Capitalism is predicated on not guaranteeing any of life’s necessities, but instead on making money off their sale. Food is no less a right under U.S. capitalism than is healthcare. Food stamps, school-based free breakfast and lunch programs, and all the other food-related “entitlements” — the cynical word used by capitalist politicians — exist because the working class struggled for them. They’re far from sufficient — imagine the pangs of hunger of schoolchildren all summer when those breakfasts aren’t provided — and they can be and often are taken away at a moment’s notice. These programs are under attack during the pandemic; on October 18, a federal judge stopped the Trump administration’s attempt to end food stamp benefits for nearly 700,000 unemployed people — part of an assault that includes a plan to limit access for the families of the so-called “working poor.”
Hunger in Crisis Times
The global economy is in crisis. Capitalism is teetering on the precipice of a worldwide recession, forecast even before the outbreak of Covid-19. Now, with the pandemic persisting and getting worse in the United States, the ability of people to purchase the food needed to sustain life is being seriously called into question. The struggle for economic survival that is a feature of life in the underdeveloped world is beginning to permeate the American landscape.
The New York Times reported in early September on the huge influx of people looking for help from food banks and other programs. The article, which opens with the story of a family in Lakeside, California, in eastern San Diego County, was aptly titled “Just Because I Have a Car Doesn’t Mean I Have Money to Buy Food”:
This is America: a family crammed in a minivan driving mile after mile across San Diego County, first to one food giveaway and then to another and then to more.
To Mary’s Donuts, in rustic downtown Lakeside, for day-old chocolate frosted, maple-and-bacon glazed and pastries the size of catcher’s mitts.
Sixteen miles west to Jewish Family Services for big, fresh mangoes, boxes of hard-boiled eggs, cheese and lamb stew. Another 20 minutes south to the Ocean Discovery Institute for diapers and school supplies. To the Salvation Army for bottled water, oatmeal, a cake. All of it piled high into the back.
In Salem, Massachusetts, reported the Boston Globe, the food pantries have seen a 400-percent increase in demand:
Hunger cuts across populations here. At the Salem State pantry, college students and some employees affiliated with the school come each week, as do neighbors. At Palmer Cove Park, in a neighborhood that’s home to many Latino families, most of those who waited in line on a recent Saturday spoke Spanish. Frail seniors wheeled carts stacked with peanut butter, macaroni, and shelf-stable milk. A middle-aged man in camouflage told volunteers he hoped his appointment at Lahey Medical Center in Peabody would alleviate his excruciating back pain.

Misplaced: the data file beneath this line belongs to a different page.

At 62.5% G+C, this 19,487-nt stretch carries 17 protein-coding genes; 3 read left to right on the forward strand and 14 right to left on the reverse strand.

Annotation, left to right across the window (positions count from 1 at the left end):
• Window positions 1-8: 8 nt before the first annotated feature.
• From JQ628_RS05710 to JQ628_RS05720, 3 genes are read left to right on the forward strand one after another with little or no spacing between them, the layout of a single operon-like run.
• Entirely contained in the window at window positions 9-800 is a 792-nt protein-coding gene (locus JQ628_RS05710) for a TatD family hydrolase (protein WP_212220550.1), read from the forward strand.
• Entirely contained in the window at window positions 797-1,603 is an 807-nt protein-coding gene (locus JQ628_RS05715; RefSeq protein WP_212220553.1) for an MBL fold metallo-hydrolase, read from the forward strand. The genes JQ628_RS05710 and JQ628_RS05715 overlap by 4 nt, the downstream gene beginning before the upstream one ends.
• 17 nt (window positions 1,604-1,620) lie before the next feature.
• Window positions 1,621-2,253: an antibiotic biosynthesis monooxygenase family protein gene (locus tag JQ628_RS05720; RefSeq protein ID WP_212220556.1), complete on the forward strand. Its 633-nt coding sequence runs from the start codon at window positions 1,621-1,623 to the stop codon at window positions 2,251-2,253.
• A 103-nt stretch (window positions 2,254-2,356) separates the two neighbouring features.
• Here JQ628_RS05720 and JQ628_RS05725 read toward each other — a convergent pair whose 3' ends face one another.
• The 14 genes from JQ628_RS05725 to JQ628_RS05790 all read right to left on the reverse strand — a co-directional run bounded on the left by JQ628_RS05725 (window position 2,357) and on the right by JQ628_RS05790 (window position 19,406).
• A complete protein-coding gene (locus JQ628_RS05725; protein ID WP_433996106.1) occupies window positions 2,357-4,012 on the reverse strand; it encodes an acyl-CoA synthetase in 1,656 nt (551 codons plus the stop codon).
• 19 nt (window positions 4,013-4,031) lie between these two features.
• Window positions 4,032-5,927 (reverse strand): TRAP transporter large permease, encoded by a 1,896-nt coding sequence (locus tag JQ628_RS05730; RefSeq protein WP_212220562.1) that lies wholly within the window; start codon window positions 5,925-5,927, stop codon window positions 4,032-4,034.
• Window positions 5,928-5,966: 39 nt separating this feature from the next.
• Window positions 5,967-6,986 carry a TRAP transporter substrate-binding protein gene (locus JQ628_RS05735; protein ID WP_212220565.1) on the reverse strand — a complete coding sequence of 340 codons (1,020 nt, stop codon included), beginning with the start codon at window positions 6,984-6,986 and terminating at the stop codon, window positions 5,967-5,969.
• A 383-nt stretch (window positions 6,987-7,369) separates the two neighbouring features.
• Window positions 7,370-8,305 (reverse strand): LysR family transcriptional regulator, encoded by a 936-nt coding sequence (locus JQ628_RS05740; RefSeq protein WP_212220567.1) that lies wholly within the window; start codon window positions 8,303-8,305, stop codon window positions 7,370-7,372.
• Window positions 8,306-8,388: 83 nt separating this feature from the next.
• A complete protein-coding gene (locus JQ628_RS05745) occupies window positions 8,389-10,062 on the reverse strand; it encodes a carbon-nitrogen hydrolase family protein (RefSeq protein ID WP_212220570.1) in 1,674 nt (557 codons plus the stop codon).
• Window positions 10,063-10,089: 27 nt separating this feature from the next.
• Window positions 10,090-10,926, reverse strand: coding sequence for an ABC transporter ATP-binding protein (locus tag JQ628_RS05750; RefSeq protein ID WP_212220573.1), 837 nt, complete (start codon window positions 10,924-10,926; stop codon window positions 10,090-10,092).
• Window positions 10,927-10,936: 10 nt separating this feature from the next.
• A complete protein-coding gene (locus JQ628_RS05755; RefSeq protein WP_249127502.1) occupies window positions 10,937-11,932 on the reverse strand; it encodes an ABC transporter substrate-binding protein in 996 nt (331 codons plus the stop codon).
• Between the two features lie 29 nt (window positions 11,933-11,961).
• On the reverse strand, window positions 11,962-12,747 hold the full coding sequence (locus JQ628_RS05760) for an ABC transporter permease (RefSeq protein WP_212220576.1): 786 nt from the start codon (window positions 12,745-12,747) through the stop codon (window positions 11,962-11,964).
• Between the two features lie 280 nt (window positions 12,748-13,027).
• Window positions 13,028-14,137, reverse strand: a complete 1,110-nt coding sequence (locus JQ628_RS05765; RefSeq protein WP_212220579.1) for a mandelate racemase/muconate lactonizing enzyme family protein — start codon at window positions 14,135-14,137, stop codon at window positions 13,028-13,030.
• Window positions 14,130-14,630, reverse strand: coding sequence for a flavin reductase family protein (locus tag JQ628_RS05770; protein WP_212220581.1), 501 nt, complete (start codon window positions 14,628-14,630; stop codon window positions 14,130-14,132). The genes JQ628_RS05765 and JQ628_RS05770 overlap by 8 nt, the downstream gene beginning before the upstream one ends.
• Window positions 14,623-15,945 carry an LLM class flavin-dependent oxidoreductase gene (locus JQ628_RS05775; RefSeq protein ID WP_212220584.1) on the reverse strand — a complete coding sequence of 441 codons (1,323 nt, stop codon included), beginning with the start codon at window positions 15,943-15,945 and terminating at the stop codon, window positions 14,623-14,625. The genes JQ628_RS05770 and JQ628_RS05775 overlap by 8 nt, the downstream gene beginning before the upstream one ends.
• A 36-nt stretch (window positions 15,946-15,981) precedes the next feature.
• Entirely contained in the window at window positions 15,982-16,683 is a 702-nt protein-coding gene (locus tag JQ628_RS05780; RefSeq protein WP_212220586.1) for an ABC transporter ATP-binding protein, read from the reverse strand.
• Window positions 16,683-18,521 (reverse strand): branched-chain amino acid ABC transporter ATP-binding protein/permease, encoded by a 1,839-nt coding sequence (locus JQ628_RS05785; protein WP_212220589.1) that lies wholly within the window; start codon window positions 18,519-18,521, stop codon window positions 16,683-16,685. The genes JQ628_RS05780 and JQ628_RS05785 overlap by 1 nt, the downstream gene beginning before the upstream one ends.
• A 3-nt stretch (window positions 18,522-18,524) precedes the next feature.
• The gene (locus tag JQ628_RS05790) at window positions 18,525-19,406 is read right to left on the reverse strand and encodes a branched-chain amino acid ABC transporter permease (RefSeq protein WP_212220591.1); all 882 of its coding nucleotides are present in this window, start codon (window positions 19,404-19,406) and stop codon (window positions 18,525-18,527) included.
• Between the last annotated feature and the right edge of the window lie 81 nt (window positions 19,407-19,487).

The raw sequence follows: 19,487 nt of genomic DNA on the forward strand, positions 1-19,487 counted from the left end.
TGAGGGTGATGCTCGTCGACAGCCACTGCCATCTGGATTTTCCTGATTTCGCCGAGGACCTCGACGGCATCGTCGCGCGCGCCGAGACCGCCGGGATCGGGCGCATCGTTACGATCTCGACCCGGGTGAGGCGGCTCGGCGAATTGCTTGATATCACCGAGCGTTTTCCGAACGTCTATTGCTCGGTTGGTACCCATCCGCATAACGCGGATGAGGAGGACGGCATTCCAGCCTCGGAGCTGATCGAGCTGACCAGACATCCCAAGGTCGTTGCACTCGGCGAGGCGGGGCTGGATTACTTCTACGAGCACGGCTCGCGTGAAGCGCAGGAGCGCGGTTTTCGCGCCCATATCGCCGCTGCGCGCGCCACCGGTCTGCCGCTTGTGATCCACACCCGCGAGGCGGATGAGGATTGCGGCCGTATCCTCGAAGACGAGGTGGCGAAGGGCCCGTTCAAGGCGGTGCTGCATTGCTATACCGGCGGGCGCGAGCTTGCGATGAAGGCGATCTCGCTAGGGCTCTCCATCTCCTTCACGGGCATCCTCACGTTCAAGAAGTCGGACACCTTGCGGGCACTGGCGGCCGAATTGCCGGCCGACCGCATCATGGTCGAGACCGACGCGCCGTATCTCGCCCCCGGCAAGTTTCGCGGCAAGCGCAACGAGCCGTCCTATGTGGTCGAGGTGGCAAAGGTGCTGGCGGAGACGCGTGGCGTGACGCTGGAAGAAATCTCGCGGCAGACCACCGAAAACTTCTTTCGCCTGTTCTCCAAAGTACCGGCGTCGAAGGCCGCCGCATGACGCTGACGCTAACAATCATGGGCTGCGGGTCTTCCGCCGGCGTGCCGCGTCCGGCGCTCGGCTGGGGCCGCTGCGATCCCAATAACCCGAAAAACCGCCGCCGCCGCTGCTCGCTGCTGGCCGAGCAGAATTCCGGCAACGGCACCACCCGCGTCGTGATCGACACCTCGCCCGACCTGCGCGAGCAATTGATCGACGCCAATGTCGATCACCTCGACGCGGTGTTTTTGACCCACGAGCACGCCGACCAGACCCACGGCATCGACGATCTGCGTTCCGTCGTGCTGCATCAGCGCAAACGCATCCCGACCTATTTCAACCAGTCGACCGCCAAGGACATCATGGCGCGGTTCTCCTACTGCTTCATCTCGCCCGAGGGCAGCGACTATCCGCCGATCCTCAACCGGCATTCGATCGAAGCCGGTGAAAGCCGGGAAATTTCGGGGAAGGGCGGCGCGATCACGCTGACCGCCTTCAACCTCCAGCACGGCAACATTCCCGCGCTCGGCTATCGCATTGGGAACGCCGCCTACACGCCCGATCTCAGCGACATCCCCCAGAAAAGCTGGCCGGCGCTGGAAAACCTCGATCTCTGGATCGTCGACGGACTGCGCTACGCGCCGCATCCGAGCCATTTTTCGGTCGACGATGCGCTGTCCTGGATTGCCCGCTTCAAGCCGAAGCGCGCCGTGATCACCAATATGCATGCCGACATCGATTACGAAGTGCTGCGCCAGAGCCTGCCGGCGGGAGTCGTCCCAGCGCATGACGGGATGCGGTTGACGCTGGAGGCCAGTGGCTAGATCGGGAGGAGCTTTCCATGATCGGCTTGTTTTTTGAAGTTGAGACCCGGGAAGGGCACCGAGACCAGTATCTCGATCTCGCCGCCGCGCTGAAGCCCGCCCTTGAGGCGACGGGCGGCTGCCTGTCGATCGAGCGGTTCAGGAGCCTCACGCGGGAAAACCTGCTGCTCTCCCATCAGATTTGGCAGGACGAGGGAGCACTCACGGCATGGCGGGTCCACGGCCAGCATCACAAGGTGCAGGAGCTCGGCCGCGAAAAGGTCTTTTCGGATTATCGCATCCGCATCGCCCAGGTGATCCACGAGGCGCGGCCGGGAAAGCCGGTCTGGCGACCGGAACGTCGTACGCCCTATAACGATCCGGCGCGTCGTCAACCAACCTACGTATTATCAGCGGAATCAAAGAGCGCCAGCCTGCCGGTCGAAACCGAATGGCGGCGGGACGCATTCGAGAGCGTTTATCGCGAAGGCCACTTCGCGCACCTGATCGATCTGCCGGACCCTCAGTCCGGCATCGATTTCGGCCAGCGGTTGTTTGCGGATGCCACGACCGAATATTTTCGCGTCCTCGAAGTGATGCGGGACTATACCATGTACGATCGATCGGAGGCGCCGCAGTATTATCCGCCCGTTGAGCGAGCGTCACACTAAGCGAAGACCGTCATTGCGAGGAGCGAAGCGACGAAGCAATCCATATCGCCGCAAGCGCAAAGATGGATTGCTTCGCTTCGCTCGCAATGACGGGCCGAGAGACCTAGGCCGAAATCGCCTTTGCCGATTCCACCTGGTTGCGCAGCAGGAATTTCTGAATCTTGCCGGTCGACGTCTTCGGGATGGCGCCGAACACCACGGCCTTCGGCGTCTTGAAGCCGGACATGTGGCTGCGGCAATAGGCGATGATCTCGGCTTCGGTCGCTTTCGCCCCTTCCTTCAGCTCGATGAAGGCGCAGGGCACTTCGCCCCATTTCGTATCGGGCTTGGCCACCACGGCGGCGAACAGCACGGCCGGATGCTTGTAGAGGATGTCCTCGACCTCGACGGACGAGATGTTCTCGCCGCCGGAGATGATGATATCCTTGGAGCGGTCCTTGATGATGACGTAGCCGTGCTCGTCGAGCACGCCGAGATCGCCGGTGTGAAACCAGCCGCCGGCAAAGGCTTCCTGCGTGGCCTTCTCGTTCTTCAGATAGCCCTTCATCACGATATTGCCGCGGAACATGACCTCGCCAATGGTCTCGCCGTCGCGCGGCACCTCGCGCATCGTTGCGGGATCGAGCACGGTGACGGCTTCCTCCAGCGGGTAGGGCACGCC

Soon enough, capitalism promises to make stories like this so ubiquitous in the United States that they will hardly qualify as “news.”
Again, none of this has anything to do with a shortage of food, just a shortage of money to buy something that actually exists in abundance. Incentives under capitalism actually lead to the overproduction of food that is never delivered to anyone who will eat it. We have abundance in a system that operates deliberately to ensure that any surplus gets thrown away rather than distributed to eradicate hunger — because that system is driven only for profit.
This election will not solve the problem. It’s only going to get worse. Whether the next administration is under Biden or Trump, the crisis will march on, and the capitalists will push onto the shoulders of the great majority the burden of paying for it — which will mean cuts in food programs, not their expansion as more and more people grow hungry. That will happen just as more jobs are lost, and likely more homes are lost.
That is the reality of the United States today, the reality of the richest country in the world. This is what capitalism in crisis looks like, something no bourgeois politician will change.
The only real solution is not, and will never be, on an election ballot: overthrowing this exploitative system and replacing it with a planned economy, under the control of the great majority of people, that puts human needs first. Abundance should mean the alleviation of hunger, not just a cynical sideshow as hunger expands.